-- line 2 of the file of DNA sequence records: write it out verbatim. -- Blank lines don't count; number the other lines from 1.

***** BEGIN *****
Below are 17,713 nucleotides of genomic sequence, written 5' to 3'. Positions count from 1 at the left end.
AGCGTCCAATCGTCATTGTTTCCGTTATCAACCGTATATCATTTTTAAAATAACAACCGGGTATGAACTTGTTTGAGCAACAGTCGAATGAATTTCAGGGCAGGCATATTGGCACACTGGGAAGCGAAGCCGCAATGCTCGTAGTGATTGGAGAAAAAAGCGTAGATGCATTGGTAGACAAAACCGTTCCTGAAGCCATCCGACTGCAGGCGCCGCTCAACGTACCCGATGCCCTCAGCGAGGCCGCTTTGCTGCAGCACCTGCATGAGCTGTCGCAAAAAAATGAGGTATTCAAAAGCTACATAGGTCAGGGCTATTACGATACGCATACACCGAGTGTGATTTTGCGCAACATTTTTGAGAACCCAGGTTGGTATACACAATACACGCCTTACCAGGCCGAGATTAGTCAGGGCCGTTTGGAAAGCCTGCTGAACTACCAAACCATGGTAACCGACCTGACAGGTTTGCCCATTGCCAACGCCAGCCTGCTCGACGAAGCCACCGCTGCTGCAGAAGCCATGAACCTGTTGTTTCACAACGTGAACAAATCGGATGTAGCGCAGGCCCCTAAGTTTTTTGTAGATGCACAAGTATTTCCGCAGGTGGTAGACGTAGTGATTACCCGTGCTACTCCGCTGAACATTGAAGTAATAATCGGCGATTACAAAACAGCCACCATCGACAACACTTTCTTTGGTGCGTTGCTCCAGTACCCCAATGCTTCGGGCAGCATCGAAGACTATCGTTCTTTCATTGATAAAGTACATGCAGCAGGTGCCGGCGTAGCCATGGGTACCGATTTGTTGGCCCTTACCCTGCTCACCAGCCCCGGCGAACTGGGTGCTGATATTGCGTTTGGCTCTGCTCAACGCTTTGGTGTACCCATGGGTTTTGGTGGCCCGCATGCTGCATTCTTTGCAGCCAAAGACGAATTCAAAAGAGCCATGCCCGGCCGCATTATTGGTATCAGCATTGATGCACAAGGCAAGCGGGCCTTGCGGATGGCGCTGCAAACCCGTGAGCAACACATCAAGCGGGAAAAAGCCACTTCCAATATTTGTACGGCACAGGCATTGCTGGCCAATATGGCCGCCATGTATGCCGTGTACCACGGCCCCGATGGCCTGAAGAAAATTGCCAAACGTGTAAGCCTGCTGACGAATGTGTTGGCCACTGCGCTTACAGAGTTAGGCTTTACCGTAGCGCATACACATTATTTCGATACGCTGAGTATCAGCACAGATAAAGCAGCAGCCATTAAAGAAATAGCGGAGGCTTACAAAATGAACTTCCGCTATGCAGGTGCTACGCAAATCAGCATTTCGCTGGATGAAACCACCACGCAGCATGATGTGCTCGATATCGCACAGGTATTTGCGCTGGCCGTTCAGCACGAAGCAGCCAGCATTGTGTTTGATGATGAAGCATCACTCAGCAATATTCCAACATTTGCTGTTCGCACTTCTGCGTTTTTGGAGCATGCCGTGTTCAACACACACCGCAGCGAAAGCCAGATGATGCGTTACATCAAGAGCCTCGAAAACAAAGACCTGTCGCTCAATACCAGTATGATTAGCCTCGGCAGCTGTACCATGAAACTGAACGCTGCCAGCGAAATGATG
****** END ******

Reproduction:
AGCGTCCAATCGTCATTGTTTCCGTTATCAACCGTATATCATTTTTAAAATAACAACCGGGTATGAACTTGTTTGAGCAACAGTCGAATGAATTTCAGGGCAGGCATATTGGCACACTGGGAAGCGAAGCCGCAATGCTCGTAGTGATTGGAGAAAAAAGCGTAGATGCATTGGTAGACAAAACCGTTCCTGAAGCCATCCGACTGCAGGCGCCGCTCAACGTACCCGATGCCCTCAGCGAGGCCGCTTTGCTGCAGCACCTGCATGAGCTGTCGCAAAAAAATGAGGTATTCAAAAGCTACATAGGTCAGGGCTATTACGATACGCATACACCGAGTGTGATTTTGCGCAACATTTTTGAGAACCCAGGTTGGTATACACAATACACGCCTTACCAGGCCGAGATTAGTCAGGGCCGTTTGGAAAGCCTGCTGAACTACCAAACCATGGTAACCGACCTGACAGGTTTGCCCATTGCCAACGCCAGCCTGCTCGACGAAGCCACCGCTGCTGCAGAAGCCATGAACCTGTTGTTTCACAACGTGAACAAATCGGATGTAGCGCAGGCCCCTAAGTTTTTTGTAGATGCACAAGTATTTCCGCAGGTGGTAGACGTAGTGATTACCCGTGCTACTCCGCTGAACATTGAAGTAATAATCGGCGATTACAAAACAGCCACCATCGACAACACTTTCTTTGGTGCGTTGCTCCAGTACCCCAATGCTTCGGGCAGCATCGAAGACTATCGTTCTTTCATTGATAAAGTACATGCAGCAGGTGCCGGCGTAGCCATGGGTACCGATTTGTTGGCCCTTACCCTGCTCACCAGCCCCGGCGAACTGGGTGCTGATATTGCGTTTGGCTCTGCTCAACGCTTTGGTGTACCCATGGGTTTTGGTGGCCCGCATGCTGCATTCTTTGCAGCCAAAGACGAATTCAAAAGAGCCATGCCCGGCCGCATTATTGGTATCAGCATTGATGCACAAGGCAAGCGGGCCTTGCGGATGGCGCTGCAAACCCGTGAGCAACACATCAAGCGGGAAAAAGCCACTTCCAATATTTGTACGGCACAGGCATTGCTGGCCAATATGGCCGCCATGTATGCCGTGTACCACGGCCCCGATGGCCTGAAGAAAATTGCCAAACGTGTAAGCCTGCTGACGAATGTGTTGGCCACTGCGCTTACAGAGTTAGGCTTTACCGTAGCGCATACACATTATTTCGATACGCTGAGTATCAGCACAGATAAAGCAGCAGCCATTAAAGAAATAGCGGAGGCTTACAAAATGAACTTCCGCTATGCAGGTGCTACGCAAATCAGCATTTCGCTGGATGAAACCACCACGCAGCATGATGTGCTCGATATCGCACAGGTATTTGCGCTGGCCGTTCAGCACGAAGCAGCCAGCATTGTGTTTGATGATGAAGCATCACTCAGCAATATTCCAACATTTGCTGTTCGCACTTCTGCGTTTTTGGAGCATGCCGTGTTCAACACACACCGCAGCGAAAGCCAGATGATGCGTTACATCAAGAGCCTCGAAAACAAAGACCTGTCGCTCAATACCAGTATGATTAGCCTCGGCAGCTGTACCATGAAACTGAACGCTGCCAGCGAAATGATG